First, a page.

N Gauge Modular layout
The layout takes inspiration from the Cement works at Shoreham in Sussex and Snodland in Kent with features from both. Significant compromise has been used to fit the features into the 8 foot length that I wanted along with the 4 lines at the front that connect to the adjacent modules.
The Track plan below shows the 2 Modules surrounded by an end board and
After a year of exhibiting Crawley Yard and Sturminster, mulling over the next layout as well as lots of false starts the plans started coming together for this layout which has been given the name Wealden Cement.
I’d been juggling a number of requirements and it took a while to get these into a plan that provided the following
• Continuous run for running in and watching trains go by
• Integration into the WSNG standards for exhibiting
• Standalone option for exhibiting solo
• Something a little different
I had a WSNG 4 foot module, baseboard built and with track placed on it for most of the summer, the challenge was I couldn’t get excited about the plan. I wanted to use buildings and track from my back stock if possible and this constrained the look. The other challenge was that I wanted to be able to use the WSNG track 3 if possible and do something a little different.
After building Crawley Yard I’d been toying around with doing something with Cement next and also something I could potentially link with the yard- Maybe the aggregate supply side like a quarry but whilst the ideas were floating around they weren’t exciting me.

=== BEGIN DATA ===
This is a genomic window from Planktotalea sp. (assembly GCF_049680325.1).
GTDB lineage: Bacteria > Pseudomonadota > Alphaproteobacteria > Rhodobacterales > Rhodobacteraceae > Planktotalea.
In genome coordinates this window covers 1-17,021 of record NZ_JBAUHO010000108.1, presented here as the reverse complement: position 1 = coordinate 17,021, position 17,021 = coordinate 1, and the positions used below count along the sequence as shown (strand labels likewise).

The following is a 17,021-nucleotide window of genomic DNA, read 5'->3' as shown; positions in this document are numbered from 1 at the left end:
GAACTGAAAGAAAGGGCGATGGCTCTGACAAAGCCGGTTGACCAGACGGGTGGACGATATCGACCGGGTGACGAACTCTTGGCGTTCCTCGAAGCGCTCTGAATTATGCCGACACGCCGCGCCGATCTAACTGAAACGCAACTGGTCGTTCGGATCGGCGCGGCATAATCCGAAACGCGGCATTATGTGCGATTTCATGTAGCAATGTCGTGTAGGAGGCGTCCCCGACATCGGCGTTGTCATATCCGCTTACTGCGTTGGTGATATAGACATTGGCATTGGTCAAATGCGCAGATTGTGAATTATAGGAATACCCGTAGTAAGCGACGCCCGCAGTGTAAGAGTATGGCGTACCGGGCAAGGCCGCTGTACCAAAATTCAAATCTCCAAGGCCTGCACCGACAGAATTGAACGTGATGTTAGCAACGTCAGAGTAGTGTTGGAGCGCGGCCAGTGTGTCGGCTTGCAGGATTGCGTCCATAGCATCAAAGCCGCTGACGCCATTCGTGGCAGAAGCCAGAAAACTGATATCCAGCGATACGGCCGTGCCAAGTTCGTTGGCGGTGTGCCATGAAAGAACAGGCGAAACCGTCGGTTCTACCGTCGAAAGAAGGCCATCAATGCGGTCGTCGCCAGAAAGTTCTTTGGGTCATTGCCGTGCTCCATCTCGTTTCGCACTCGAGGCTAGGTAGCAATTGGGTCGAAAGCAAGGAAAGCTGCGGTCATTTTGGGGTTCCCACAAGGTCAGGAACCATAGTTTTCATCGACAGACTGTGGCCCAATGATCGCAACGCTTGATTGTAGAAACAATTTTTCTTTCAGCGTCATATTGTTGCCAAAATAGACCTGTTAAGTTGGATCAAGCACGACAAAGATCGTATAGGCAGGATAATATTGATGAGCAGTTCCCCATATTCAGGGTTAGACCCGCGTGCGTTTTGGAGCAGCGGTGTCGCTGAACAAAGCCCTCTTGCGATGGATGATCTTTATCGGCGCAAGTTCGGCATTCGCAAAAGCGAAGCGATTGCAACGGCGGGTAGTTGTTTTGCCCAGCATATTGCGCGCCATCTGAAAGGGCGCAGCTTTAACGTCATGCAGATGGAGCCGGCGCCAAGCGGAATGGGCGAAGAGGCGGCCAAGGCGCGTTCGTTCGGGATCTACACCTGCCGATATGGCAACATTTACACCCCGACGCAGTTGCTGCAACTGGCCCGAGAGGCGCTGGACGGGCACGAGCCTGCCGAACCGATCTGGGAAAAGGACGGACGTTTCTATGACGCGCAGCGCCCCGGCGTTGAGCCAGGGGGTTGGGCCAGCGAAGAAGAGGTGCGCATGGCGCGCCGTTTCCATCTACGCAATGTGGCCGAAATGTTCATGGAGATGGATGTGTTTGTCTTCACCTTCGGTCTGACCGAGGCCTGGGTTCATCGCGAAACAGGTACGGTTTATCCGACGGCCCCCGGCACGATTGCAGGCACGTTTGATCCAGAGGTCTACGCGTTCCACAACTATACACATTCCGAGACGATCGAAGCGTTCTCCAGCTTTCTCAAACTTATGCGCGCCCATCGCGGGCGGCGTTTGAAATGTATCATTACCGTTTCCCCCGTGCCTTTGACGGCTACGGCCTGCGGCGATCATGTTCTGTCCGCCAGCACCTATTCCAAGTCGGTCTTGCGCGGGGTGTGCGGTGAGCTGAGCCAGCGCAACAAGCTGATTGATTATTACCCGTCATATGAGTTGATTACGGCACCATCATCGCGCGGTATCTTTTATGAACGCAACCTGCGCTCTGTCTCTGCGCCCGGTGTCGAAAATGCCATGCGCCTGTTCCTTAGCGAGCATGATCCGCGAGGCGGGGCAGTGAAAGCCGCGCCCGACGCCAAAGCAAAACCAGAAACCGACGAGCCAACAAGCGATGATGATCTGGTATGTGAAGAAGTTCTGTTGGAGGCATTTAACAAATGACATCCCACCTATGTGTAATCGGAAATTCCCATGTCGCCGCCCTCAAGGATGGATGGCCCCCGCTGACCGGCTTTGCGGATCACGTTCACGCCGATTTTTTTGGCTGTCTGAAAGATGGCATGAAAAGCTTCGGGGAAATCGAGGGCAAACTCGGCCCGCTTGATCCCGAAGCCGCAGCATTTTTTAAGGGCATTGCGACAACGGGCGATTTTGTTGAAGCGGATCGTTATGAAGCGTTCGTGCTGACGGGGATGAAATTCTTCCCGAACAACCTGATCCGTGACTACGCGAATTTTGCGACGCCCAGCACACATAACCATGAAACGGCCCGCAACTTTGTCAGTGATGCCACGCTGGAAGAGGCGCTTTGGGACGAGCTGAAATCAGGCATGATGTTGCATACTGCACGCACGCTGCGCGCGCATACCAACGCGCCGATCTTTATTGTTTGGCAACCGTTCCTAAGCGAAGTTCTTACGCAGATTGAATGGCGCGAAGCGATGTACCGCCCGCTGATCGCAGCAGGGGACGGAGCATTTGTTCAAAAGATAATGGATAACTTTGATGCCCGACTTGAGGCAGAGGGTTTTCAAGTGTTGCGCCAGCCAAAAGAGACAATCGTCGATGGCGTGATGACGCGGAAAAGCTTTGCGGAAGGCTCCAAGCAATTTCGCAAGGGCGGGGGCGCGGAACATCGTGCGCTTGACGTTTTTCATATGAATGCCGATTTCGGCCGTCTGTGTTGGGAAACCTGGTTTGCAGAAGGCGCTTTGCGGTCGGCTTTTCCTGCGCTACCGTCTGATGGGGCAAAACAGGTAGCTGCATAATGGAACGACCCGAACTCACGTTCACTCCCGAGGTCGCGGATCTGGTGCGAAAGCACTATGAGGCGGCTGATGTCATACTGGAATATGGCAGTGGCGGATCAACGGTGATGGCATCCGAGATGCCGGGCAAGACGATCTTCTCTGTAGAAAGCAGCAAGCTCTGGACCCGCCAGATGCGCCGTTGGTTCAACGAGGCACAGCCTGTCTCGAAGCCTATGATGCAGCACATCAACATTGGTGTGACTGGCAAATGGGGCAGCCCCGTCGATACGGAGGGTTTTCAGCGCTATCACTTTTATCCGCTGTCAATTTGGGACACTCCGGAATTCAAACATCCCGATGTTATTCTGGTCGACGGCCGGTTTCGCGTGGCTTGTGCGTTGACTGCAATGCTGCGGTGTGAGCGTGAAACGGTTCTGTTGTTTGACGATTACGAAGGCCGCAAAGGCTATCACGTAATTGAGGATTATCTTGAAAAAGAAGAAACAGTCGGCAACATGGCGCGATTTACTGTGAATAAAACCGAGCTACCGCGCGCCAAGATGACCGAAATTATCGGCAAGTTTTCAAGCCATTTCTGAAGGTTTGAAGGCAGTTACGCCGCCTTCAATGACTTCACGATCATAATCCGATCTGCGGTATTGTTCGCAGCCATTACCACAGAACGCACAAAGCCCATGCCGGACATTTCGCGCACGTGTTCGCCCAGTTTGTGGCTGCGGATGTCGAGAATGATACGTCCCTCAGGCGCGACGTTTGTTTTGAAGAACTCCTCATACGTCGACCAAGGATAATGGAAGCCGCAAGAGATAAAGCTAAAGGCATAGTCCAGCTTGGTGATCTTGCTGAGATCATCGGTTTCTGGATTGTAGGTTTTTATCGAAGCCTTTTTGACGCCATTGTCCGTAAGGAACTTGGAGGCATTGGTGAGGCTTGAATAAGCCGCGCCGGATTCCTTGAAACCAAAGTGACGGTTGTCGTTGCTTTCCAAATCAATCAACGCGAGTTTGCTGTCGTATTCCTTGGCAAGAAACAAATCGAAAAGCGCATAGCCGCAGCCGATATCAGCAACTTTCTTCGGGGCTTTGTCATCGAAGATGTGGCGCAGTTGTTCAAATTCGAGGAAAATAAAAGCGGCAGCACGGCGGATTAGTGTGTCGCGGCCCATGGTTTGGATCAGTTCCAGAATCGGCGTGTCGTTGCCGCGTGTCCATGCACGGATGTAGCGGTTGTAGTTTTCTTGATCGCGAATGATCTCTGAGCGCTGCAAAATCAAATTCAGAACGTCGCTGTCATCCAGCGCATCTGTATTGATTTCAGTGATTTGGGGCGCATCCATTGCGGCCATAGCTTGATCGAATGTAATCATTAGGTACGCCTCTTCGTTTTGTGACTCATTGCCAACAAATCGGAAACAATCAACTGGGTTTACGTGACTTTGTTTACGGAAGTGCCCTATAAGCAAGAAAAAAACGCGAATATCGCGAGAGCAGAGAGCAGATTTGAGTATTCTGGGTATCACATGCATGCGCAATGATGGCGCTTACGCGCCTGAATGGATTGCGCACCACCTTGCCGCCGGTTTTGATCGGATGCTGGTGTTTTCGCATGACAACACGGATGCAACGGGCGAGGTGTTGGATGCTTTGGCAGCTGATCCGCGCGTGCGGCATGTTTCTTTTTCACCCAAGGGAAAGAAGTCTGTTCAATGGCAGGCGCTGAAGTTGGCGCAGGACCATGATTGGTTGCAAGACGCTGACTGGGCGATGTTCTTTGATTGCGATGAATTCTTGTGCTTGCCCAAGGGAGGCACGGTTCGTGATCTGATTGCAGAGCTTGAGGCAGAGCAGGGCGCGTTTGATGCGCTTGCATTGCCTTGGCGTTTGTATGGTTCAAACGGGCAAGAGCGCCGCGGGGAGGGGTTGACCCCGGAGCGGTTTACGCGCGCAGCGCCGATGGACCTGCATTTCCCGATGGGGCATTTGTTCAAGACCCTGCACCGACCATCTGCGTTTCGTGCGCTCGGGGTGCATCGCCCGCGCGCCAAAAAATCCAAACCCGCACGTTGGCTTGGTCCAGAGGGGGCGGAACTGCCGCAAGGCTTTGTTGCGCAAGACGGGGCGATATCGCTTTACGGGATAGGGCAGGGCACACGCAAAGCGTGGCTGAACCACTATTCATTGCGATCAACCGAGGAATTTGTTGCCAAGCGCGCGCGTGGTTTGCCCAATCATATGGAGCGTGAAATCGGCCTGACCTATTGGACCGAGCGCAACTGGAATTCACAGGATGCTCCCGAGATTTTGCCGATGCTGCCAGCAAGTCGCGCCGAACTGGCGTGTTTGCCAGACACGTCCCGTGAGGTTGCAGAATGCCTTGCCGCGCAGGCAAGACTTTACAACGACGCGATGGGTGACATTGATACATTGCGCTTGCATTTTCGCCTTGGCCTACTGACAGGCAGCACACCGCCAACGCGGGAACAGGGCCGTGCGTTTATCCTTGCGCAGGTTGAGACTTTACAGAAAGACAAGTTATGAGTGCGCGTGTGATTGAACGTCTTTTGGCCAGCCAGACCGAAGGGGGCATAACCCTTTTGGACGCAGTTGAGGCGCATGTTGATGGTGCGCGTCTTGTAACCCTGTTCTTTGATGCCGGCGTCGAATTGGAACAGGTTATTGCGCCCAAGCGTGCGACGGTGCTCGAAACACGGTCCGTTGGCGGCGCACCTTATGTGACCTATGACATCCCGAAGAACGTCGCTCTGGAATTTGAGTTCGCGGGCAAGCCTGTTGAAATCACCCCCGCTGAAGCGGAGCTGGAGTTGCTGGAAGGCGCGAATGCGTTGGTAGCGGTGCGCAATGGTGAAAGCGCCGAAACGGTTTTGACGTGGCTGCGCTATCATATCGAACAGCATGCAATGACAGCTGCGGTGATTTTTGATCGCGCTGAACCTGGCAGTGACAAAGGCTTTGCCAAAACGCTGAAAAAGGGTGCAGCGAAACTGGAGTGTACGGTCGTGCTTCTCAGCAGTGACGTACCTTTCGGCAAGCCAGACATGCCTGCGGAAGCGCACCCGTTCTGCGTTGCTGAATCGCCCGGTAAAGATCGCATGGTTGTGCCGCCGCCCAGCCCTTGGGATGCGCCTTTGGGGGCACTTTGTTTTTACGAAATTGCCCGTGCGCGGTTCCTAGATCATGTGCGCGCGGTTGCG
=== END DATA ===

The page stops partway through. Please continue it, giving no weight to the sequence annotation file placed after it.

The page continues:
Model Rail (issue Nov 2015) provided the inspiration with Tring Sidings. Tring is on the WCML but essentially trains come up the slow line, stop, reverse over a slip and into the exchange sidings. There they decouple the engine and break van and the main line engine either picks up a new load or departs light. The cement works shunter then arrives from the works and pulls the wagons into the change over area. It stops the wagons and runs around them to then push them into the Cement Yard for filling. This is then reversed once complete. This little operation could keep one operator busy at a show and provides some real operational action and that’s what I set out to build.
Unfortunately, this was never going to fit on a 4′ board and to have a continuous run as well. The minimum width was going to need to be at least 2 and 1/2 Feet and with two boards. I wasn’t sure this would be long enough but would give it a try